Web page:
Happy Monday, writers! I hope you’re in for a truly amazing week filled with lots of productivity and words that thrill you and chill you.
So, unless you’ve been living under a rock—or perhaps you’re not on Writer Twitter—you’re aware of a bit of an indie-publishing scandal nicknamed #CockyGate or #ByeFaleena. Yeah, it’s a doozy.
I am actually not here to discuss Faleena or her trademark. All of my sentiments have been shared either here or by other people. What I want to discuss today is the negativity that has been brought about because of the whole cocky hoopla, and the negativity I’ve seen in general. In fact, I want to discuss it so much, it’s become an impromptu three-part series.
The Root Cause
When you find yourself tempted to lash out at others, I urge you to take a second and figure out why. Usually, at least in my experience, the why has much more to do with me than it does the person to which I intend to give a lashing.
Let’s look at the whole Faleena thing as an example. If you watched the odd, desperate video she released and then took down, you might have paid attention to when she addressed someone rather specific. Now, they didn’t have a name, but she did say that this person was someone she had been in a writing group with, someone whom she had shared their works with her own newsletter subscribers, and that the whole reason she went for the trademark was this one person. She said, and I quote: “You know who you are.” The rest has gone down in some astounding Twitter history, but the gist is, there was a root cause for her actions. Her actions were not okay, mind you, but instead of evaluating why she was hurt by this person and working to resolve this one issue with that one person, she wound up alienating a large sector of the romance writing community…and perhaps ruining her own reputation in the process.
I think if she were honest, Faleena might even say she’s gotten herself in a shit storm she wasn’t prepared for because she basically lashed out with this trademark thing. Of course now she’s in no position to really admit that, but there’s a lot of evidence that points to her flailing about as all of this settles.
What can we learn from her mistakes?
Don’t lash out. See, if you haven’t noticed, the internet isn’t exactly a forgiving place. As a writer, everything you post online is your brand. Your reputation. Your work.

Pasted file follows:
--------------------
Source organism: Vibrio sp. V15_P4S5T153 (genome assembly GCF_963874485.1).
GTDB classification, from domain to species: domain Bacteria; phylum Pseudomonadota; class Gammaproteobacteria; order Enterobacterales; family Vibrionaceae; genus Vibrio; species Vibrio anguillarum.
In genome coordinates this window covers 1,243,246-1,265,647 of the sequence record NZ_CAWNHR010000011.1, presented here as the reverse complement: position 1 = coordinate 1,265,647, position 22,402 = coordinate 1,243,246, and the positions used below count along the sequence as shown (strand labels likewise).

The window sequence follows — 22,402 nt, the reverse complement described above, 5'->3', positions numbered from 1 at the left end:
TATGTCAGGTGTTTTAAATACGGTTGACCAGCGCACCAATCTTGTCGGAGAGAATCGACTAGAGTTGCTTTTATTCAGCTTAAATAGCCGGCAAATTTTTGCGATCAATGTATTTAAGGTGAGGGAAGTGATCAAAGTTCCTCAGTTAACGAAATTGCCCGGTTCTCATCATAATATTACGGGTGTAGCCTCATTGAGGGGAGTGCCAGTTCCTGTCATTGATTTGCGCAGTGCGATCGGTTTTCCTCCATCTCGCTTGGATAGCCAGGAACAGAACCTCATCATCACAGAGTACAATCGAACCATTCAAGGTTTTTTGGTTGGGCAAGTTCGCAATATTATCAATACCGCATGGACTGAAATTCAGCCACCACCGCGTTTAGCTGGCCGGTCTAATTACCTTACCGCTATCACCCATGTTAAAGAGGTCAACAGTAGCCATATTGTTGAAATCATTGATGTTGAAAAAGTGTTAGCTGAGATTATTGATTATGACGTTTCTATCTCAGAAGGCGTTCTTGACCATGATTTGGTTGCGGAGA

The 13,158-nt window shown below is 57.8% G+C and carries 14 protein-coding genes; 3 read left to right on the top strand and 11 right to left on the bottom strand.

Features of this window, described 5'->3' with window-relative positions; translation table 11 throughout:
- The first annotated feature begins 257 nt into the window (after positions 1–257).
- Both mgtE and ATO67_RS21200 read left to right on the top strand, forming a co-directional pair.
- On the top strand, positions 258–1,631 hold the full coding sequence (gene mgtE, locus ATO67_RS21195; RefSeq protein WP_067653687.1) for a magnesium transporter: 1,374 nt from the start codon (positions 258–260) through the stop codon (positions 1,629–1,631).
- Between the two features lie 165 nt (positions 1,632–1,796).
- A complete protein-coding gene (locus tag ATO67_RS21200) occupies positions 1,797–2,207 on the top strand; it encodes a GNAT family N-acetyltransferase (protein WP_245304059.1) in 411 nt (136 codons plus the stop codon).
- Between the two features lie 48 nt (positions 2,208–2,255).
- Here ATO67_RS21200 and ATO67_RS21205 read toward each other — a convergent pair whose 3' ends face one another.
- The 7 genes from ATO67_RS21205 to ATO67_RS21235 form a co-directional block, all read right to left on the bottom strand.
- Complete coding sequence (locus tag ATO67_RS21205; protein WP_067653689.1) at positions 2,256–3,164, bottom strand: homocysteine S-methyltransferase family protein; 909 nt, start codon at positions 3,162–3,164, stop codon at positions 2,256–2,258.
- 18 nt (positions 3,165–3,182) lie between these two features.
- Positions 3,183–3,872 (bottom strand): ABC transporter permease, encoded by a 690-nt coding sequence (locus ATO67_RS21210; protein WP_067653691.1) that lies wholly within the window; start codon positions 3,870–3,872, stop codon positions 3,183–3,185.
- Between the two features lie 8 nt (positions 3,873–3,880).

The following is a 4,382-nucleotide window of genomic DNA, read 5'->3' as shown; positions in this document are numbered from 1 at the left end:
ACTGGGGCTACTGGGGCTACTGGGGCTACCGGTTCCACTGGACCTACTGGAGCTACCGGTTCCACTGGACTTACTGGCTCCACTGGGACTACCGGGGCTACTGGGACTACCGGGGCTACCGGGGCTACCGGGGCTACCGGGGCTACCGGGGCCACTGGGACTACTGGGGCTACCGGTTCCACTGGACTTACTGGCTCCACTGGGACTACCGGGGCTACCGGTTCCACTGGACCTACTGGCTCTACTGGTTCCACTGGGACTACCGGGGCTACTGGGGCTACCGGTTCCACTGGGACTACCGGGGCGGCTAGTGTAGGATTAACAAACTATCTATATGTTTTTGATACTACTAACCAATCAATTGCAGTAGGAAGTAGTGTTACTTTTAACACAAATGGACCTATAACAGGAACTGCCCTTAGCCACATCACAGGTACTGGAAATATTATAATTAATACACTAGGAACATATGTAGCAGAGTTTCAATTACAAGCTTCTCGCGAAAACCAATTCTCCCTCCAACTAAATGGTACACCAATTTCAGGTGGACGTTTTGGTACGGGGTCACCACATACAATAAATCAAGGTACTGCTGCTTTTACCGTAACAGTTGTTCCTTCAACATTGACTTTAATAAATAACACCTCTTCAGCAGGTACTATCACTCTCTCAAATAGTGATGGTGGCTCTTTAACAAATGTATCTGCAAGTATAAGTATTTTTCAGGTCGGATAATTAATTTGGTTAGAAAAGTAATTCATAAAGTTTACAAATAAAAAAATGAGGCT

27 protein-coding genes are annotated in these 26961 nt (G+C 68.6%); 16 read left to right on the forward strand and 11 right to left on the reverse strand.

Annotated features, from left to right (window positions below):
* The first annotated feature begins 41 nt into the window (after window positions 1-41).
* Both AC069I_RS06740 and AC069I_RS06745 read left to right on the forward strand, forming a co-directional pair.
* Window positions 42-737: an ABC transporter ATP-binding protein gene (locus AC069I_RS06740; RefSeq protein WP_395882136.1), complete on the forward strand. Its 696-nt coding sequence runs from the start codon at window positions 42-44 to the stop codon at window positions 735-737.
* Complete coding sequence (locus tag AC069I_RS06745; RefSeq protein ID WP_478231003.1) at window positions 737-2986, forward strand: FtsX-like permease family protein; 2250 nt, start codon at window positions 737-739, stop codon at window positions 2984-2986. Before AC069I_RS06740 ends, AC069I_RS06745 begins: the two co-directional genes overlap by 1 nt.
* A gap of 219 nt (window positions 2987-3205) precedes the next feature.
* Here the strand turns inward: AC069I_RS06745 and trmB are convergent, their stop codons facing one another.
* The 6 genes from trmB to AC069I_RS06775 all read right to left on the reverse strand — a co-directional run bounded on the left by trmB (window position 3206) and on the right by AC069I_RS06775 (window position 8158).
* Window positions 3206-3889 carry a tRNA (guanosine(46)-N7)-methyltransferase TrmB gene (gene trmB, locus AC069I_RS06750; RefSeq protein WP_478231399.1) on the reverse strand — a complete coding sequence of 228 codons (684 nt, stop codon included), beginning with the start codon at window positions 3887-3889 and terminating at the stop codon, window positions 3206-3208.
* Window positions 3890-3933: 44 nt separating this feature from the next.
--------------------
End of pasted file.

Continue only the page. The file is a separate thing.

You will be wronged.
You will be hurt.
You will be slighted.
You will want to shout from the social media rooftops that the wrongdoer is an asshole. But, this rarely works out for anyone. Are there times for it? Perhaps. Maybe if someone is being abusive. Like, really abusive.
The best thing to do is just block, mute, and move on. Be better than the asshole.
[All of this is a moot point if your entire shtick is to be an asshole, like those waiters at Last Resort restaurants. In which case, keep on keeping on if that works for you.]
Sort Rudeness from Constructive Criticism
So, you know that we writers aren’t supposed to read our reviews. At some point, you won’t. But, let’s be real here. We read our reviews. We wait on them like a kid at Christmas who was really, really good and expects that toy they’ve been asking for all year. Only, lots of time we find out that our dad didn’t get his Christmas bonus check and instead was enrolled in a Jelly of the Month club…but reviews aren’t guaranteed because of a sale.
(I should know.)
We see our sales. We see no reviews. We covet reviews. When we see one come in, you bet your ass we read them.
But…maybe you lashed out at someone because you hadn’t read this post yet, and suddenly you have a 1-star review that just says your work is shit and no one should buy the book. It sucks, but there isn’t a lot you can do about it.
There is one thing you should never, ever do: never respond to negative reviews.
Especially never respond to a negative review with your own bullet point list as to why they are wrong and your book deserves 5-stars and that you’re going to blast them on Twitter and petition Amazon to take the review down and…just stop.